In the 1980s, I got head hunted from my then major employer and went to work for a small, adventurous American independent that had set it sights on the Paris Basin. The area’s potential had been spotted by some savvy consultants who had translated and tarted-up the vast amounts of publicly-available literature on France’s geology. The company noted that a) the number of wells drilled per acre was a fraction of those drilled in Texas and b) there was a small but promising oil boom in the 1970s that had proved production and c) the oil price was back on the rise. But what clinched the deal was the opportunity for great food and wine and traveling around some nice countryside saying ‘Parlay-voo?’
My responsibility at the time was organizing seismic surveys. This was extremely easy* since all ‘industrial’ activity was regulated and policed centrally. Louis XIV’s finance minister Colbert was partly responsible for this and, 300 years on, ‘Colbertism’ was still going strong. A central authority had the responsibility for issuing exploration and production permits. Regional authorities supervised operations and (best of all for us explorers) just about every action, from surveying a seismic line to drilling a well was codified such that negotiations with landowners were straightforward. Compensation was determined according to a scale (depth of ruts, width of crop damage) that had been negotiated between the state and the farmers’ unions. These regulations were not unique to oil and gas. I remember one farmer sighing as he saw us coming. He had seen first a freeway and then the TGV come through his land. We were a relatively minor nuisance.
Mining (and oil and gas) rights were held, not by the landowner, but by the state. There was no payments to be negotiated in respect of future production although a small royalty was paid to local communes, which seemed to keep them happy. It was a goldilocks environment for operators. The Paris Basin, by the way, was a well established oil province even in the 1980s. One field, Shell’s Saint Martin de Bossenay was a proving ground for low cost operations and for environmental protection. An aging operator-owned workover rig trundled around cleaning up the wells. Local labor was used and a large fish tank filled with surface water from downstream of the production facility was visible proof of clean operations.
After a year or two, our efforts (and those of other operators) proved that there was indeed life left in the Paris Basin. With the oil price riding high at $40/barrel ($120 in todays’ money), companies of all sizes rushed to get in on the action. It was kind of the Permian Basin of its day.
Two happenings conspired to end the boom. The oil price dropped from $40 to $10 and the exchange rate shifted from 10 Francs/Dollar to 4. The price of a barrel in local currency dropped from 400 to 40 francs per barrel! Just about everyone shut up shop and left. I was left holding the baby of ‘one of France’s largest acreage positions.’ A bag full of buggy whips, as I explained in an earlier editorial. My title changed from CEO to Liquidator and I resolved to find a more stable form of employment that was not subject to the vagaries of the oil price. That didn’t happen!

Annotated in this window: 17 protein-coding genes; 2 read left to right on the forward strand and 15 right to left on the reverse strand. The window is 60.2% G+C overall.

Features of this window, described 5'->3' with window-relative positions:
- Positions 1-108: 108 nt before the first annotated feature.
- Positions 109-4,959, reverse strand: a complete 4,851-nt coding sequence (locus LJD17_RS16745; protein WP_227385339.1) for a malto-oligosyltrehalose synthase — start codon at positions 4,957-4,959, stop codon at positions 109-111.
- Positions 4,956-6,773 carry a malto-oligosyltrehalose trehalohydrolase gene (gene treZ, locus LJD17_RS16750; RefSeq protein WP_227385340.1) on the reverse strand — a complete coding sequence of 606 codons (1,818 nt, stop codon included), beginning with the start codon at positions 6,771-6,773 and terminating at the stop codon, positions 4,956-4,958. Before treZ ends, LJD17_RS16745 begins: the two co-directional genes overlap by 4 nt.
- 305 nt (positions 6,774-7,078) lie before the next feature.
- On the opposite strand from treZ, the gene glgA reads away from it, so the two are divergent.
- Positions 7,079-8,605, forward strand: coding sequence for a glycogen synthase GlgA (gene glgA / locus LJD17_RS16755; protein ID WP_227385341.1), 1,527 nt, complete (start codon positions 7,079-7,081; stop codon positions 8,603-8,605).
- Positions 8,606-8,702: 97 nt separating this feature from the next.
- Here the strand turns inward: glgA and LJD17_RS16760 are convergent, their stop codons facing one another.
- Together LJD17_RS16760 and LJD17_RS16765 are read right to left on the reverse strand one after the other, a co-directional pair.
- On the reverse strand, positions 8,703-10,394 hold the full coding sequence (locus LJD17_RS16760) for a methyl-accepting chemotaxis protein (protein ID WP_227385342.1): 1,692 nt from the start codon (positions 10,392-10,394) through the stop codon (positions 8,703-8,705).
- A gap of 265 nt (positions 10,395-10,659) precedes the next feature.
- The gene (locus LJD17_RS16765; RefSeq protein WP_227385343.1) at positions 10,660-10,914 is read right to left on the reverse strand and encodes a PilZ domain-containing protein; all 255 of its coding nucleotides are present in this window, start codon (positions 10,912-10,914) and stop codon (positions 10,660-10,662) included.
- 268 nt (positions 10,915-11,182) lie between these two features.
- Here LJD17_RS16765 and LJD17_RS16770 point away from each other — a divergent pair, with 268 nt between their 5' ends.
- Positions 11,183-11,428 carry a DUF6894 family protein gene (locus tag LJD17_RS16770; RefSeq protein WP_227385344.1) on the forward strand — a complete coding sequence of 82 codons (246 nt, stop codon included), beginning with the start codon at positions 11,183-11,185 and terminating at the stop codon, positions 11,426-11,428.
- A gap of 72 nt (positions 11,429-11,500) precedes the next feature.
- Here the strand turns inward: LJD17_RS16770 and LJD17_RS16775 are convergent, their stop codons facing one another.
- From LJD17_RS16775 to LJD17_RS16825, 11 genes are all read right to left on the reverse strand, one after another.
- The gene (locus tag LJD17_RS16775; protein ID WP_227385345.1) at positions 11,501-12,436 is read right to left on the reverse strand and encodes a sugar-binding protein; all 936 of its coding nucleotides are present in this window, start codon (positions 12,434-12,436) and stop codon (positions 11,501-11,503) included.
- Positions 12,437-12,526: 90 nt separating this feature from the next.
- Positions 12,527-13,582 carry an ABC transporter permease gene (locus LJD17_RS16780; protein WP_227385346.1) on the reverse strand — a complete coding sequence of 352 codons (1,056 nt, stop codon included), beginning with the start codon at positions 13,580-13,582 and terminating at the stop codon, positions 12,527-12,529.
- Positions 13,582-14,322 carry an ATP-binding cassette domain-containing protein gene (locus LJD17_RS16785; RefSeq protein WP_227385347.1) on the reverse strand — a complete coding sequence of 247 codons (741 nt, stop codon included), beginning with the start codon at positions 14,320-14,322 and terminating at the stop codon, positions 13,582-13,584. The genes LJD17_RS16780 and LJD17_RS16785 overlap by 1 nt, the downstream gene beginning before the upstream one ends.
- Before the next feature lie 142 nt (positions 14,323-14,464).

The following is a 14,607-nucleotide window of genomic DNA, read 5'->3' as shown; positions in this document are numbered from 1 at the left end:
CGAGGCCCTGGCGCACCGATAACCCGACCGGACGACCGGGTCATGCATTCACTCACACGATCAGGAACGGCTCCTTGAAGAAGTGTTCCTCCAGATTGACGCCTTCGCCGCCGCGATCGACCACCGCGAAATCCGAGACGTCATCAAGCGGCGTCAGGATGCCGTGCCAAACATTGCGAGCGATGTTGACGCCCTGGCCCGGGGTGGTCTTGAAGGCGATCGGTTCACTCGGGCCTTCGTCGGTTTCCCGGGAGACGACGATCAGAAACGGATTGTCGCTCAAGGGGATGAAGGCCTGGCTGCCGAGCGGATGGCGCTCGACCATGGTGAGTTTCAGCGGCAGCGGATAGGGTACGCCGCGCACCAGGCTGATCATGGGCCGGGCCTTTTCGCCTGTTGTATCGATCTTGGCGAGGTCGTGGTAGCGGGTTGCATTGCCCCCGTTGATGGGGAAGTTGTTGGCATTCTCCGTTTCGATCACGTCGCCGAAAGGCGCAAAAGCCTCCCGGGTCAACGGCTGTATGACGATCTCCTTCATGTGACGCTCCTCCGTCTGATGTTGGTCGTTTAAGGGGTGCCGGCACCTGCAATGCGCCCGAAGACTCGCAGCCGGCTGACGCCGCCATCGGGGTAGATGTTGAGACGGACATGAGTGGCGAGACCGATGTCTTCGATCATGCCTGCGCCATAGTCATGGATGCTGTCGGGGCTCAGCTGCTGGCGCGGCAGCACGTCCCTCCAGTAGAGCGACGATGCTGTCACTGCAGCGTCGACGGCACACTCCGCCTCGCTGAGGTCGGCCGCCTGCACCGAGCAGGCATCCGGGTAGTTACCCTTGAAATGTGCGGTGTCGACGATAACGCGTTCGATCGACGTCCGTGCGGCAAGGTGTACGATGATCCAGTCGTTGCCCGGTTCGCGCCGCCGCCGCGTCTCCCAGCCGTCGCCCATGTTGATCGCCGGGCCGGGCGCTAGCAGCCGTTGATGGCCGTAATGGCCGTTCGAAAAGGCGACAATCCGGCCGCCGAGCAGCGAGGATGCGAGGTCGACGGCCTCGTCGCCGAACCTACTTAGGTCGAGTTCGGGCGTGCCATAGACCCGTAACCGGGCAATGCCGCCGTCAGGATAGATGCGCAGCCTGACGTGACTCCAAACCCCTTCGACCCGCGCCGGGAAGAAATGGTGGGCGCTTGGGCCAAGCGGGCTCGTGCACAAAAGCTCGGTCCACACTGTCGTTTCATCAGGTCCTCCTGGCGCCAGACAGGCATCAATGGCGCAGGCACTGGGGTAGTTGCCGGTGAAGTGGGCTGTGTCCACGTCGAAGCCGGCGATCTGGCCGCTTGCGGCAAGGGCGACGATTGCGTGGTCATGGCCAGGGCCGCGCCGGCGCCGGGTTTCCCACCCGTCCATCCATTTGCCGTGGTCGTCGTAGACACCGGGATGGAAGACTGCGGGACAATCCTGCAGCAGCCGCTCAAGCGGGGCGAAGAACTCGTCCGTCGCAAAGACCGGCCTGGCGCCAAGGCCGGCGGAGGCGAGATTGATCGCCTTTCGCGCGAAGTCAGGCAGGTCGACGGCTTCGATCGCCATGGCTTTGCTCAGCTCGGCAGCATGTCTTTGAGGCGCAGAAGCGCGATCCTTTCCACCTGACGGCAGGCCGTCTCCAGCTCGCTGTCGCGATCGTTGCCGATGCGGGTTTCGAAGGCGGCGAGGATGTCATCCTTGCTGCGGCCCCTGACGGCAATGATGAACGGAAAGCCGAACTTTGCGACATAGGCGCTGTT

In the mid noughties I was enticed back into France’s exploration scene as a part-time local contact for another operator. Boy!, had the music changed. Colbertism was still around, in that the central government called the shots. But in the interim, the Ministry of Industry had been conflated with the Ministry of the Environment. Ministers from both the left and the right were far less supportive of our kind of industry. Some were not very supportive of the environment either. One, Ségolène Royal of COP21 fame, was notably against any environmental measures that might be construed as ‘punitive.’ (Read, do nothing that might be unpopular!)
The effect on the ground was that the strong support that explorers had from regulations and officials evaporated. Our efforts fell into two categories. When we operated in ‘oil country’ we managed to drill. But elsewhere the lack of support from the authorities and the redoubtable efficiency of the green movement in generating protest at the local and national level made drilling impossible. When I say ‘efficiency’ I am being charitable. The internet was getting going as means of organizing protest, Gasland-induced fury was rife. Fake news about bribes and kickbacks circulated. I bowed out from the scene for the second time. There was just too much grief. Since, I’ve kept tags on French exploration which has carried on bravely. I even got hold of the franceoilandgas.com domain name with the vague intention of doing some blogging. That didn’t happen either.
I must say that I had hoped that the new Macron government would treat oil and gas a little more kindly than its predecessors. But no. The new environment minister, one time TV star Nicolas Hulot, has given official backing to the environmental movement. I am tempted** to say that ‘no punitive’ environmental measures has been abandoned in favor of ‘unless the victims are small and unlikely to cause too much trouble.’ I am further temped** to observe that the brigade of protesters that travel around the country in diesel-powered vehicles are just about as likely to protest nuclear power stations, windfarms and just about anything else in their back yards. I confess that if it was my back yard, I, like Rex Tillerson, would probably be alongside them. Oh for Colbert!
* it was even easier since CGG (now in Chapter 11) actually did the work!
** temptation got the better of me!
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